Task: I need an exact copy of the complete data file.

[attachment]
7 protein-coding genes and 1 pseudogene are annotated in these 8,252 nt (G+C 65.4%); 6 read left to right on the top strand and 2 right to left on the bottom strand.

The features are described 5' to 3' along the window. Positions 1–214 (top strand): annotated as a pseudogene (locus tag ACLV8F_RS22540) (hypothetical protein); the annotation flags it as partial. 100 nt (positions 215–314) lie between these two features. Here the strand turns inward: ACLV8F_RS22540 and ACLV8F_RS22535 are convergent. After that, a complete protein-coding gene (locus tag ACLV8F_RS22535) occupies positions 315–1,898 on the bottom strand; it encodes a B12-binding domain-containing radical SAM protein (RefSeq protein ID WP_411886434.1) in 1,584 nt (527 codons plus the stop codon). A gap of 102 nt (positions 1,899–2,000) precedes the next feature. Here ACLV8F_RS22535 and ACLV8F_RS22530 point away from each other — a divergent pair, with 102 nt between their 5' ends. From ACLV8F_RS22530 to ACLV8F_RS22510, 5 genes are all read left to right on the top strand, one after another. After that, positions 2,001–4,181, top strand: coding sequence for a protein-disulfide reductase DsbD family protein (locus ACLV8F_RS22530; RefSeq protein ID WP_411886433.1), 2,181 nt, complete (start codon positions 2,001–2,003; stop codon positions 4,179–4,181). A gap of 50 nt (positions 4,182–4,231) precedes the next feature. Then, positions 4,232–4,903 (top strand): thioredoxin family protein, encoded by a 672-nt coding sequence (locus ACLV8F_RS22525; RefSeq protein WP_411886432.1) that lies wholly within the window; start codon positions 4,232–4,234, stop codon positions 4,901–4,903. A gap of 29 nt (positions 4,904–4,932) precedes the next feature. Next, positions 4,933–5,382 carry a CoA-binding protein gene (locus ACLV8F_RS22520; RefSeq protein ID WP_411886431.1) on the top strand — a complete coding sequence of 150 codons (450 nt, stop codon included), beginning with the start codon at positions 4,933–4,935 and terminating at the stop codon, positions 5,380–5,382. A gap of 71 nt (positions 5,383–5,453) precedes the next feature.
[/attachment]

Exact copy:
7 protein-coding genes and 1 pseudogene are annotated in these 8,252 nt (G+C 65.4%); 6 read left to right on the top strand and 2 right to left on the bottom strand.

The features are described 5' to 3' along the window. Positions 1–214 (top strand): annotated as a pseudogene (locus tag ACLV8F_RS22540) (hypothetical protein); the annotation flags it as partial. 100 nt (positions 215–314) lie between these two features. Here the strand turns inward: ACLV8F_RS22540 and ACLV8F_RS22535 are convergent. After that, a complete protein-coding gene (locus tag ACLV8F_RS22535) occupies positions 315–1,898 on the bottom strand; it encodes a B12-binding domain-containing radical SAM protein (RefSeq protein ID WP_411886434.1) in 1,584 nt (527 codons plus the stop codon). A gap of 102 nt (positions 1,899–2,000) precedes the next feature. Here ACLV8F_RS22535 and ACLV8F_RS22530 point away from each other — a divergent pair, with 102 nt between their 5' ends. From ACLV8F_RS22530 to ACLV8F_RS22510, 5 genes are all read left to right on the top strand, one after another. After that, positions 2,001–4,181, top strand: coding sequence for a protein-disulfide reductase DsbD family protein (locus ACLV8F_RS22530; RefSeq protein ID WP_411886433.1), 2,181 nt, complete (start codon positions 2,001–2,003; stop codon positions 4,179–4,181). A gap of 50 nt (positions 4,182–4,231) precedes the next feature. Then, positions 4,232–4,903 (top strand): thioredoxin family protein, encoded by a 672-nt coding sequence (locus ACLV8F_RS22525; RefSeq protein WP_411886432.1) that lies wholly within the window; start codon positions 4,232–4,234, stop codon positions 4,901–4,903. A gap of 29 nt (positions 4,904–4,932) precedes the next feature. Next, positions 4,933–5,382 carry a CoA-binding protein gene (locus ACLV8F_RS22520; RefSeq protein ID WP_411886431.1) on the top strand — a complete coding sequence of 150 codons (450 nt, stop codon included), beginning with the start codon at positions 4,933–4,935 and terminating at the stop codon, positions 5,380–5,382. A gap of 71 nt (positions 5,383–5,453) precedes the next feature.